As someone who has enjoyed studying water and aquatic ecosystems, it might seem natural to become a marine biologist, but it is difficult for me to move past my fear of being gobbled up by a crazy critter the moment my body enters the water.

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We often worry about our increasingly sedentary lifestyles, but that’s what coral do best! Coral polyps attach themselves to the sea floor and then build limestone skeletons, which leads to coral reefs!

For the sake of threatened organisms and ecosystems, however, we all must “take the plunge” and realize that they are more than just predators—they are essential parts of our natural world. We need not only to end overfishing and poor fishing practices, such as dredging and trawling, but to encourage attitude changes about aquatic life

Let’s take sharks, for example. One display in the aquarium asked visitors to reconsider these notorious fish, pointing out that you’re more likely to get hit by a car on the way to the beach than to be eaten by a shark. Sharks do not seek out human victims, but instead may mistake them for their natural prey, such as seals. Rather than seeing sharks as bloodthirsty, mindlessly belligerent predators, we should think of them as a natural part of a healthy ecosystem and the victim of poor decisions by humans.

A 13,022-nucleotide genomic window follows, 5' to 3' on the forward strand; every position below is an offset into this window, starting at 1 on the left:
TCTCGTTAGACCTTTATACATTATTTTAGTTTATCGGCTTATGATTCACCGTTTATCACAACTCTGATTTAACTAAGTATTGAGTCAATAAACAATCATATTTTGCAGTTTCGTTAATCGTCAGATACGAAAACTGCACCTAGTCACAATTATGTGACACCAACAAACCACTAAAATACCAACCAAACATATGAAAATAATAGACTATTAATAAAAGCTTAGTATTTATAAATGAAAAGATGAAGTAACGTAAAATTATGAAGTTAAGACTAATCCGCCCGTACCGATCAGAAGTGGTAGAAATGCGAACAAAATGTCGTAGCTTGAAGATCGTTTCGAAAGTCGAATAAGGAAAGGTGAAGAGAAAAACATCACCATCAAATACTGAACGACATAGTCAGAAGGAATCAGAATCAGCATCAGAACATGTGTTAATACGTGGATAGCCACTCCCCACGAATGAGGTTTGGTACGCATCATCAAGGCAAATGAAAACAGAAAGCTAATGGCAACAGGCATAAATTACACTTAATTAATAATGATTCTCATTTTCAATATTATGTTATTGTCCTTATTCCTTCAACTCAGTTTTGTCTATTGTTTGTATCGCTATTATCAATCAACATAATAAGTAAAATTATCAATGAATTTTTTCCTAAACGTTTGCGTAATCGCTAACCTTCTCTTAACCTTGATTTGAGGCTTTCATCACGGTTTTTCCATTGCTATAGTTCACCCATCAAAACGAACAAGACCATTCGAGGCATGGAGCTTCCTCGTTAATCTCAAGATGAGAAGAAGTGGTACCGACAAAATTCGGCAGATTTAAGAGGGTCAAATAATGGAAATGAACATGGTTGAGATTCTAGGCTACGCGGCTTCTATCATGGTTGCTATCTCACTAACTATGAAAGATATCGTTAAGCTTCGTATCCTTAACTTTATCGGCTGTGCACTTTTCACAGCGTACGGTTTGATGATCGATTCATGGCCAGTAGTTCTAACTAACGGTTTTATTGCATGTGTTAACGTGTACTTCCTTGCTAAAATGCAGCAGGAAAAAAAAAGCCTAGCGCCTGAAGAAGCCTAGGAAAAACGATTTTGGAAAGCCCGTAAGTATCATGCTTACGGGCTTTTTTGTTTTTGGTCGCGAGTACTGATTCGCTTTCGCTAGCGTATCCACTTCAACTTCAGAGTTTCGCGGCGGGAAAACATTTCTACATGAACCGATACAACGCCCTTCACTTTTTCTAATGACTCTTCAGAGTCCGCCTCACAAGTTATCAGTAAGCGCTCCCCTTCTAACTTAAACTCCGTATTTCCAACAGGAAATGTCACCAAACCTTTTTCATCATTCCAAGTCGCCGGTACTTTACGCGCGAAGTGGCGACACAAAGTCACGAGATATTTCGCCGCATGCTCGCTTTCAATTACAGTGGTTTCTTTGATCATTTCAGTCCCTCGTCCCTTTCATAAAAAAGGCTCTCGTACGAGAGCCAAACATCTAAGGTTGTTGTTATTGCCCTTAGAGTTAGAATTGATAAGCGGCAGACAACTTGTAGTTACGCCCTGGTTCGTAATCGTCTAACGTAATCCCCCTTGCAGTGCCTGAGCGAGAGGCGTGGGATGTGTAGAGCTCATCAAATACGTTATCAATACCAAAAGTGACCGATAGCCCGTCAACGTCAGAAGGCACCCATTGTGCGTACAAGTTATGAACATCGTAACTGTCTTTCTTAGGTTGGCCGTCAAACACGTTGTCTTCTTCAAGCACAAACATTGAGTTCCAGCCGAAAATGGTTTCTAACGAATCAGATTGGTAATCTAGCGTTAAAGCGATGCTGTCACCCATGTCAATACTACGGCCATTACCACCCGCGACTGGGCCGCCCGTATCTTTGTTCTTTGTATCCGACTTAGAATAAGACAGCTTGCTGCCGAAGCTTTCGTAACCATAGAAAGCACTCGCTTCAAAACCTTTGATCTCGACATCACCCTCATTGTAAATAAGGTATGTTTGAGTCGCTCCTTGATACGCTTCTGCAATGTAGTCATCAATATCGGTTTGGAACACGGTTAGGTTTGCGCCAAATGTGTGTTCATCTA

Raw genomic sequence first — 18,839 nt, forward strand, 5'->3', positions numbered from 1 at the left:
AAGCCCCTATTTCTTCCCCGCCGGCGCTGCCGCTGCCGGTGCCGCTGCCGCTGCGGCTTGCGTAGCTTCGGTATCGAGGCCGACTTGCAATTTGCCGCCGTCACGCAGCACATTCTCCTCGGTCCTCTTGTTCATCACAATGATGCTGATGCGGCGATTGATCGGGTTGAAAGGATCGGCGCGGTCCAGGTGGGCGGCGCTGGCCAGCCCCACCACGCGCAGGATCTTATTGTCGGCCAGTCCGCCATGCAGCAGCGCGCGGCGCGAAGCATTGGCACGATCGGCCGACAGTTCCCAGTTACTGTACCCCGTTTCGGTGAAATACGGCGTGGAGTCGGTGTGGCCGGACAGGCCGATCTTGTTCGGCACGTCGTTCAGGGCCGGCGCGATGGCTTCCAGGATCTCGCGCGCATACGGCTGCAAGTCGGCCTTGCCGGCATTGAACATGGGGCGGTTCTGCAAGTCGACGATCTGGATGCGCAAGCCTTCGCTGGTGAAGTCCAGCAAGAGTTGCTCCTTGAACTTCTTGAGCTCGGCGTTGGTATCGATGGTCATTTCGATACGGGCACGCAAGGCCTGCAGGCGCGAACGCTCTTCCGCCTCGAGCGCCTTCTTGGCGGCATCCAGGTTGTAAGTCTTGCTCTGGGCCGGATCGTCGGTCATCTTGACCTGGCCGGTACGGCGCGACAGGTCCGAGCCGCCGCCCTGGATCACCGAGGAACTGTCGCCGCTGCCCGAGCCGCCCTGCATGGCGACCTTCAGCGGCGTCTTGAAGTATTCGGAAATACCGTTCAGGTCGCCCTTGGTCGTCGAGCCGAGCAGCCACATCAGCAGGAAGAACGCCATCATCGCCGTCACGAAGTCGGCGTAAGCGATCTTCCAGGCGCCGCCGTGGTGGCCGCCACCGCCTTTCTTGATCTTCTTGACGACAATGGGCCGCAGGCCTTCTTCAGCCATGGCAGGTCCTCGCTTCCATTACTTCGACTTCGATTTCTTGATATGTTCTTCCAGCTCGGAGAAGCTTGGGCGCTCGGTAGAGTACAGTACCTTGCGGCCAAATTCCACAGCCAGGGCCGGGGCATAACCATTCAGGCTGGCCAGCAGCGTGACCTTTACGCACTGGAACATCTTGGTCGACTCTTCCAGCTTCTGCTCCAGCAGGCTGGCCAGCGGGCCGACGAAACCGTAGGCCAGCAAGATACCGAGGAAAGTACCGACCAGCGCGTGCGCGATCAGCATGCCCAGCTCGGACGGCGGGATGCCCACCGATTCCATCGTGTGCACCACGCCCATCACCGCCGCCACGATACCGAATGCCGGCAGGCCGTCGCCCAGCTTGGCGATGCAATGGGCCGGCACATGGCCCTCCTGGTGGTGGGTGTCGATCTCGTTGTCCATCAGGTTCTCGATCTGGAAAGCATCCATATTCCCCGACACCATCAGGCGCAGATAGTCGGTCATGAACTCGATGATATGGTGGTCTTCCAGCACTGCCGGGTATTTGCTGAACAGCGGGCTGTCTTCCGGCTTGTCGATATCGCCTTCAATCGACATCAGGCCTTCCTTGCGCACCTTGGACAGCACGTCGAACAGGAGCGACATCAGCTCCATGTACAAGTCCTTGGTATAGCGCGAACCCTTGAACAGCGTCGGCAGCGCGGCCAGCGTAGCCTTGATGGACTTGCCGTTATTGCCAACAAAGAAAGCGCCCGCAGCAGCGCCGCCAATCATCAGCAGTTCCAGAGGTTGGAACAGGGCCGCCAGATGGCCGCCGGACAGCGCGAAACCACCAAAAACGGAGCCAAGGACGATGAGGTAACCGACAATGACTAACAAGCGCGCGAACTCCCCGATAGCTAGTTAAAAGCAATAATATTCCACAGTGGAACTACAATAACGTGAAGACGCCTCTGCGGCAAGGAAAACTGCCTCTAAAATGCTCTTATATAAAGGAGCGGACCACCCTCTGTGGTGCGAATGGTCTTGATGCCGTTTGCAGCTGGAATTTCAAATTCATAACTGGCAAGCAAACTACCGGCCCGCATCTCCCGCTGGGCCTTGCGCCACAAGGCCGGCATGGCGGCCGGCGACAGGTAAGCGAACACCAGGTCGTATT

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A day at the aquarium: part 1

The National Aquarium in Washington, D.C., is a hidden treasure, tucked into the basement of the Department of Commerce building just a stone’s throw from the White House. When we visited the aquarium on Sunday, we found it to be charming, intimate, and highly educational, full of young children buzzing with excitement to see and learn about an array of dazzling undersea creatures.

The National Aquarium in Washington, D.C., is going to close at the end of this summer. For the first time since 1878, there will be no aquarium in our nation’s capitol.

More on that in a moment. First, some highlights from the aquarium:

AnemoneThis beautiful pink-and-purple sea anemone was one of the aquarium’s most eye-catching sights. It has a commensal relationship with that lone clownfish you see in the center, which is protected from potential predators by the anemone’s stinging cnidae. The evolutionary biology behind this relationship is pretty fascinating.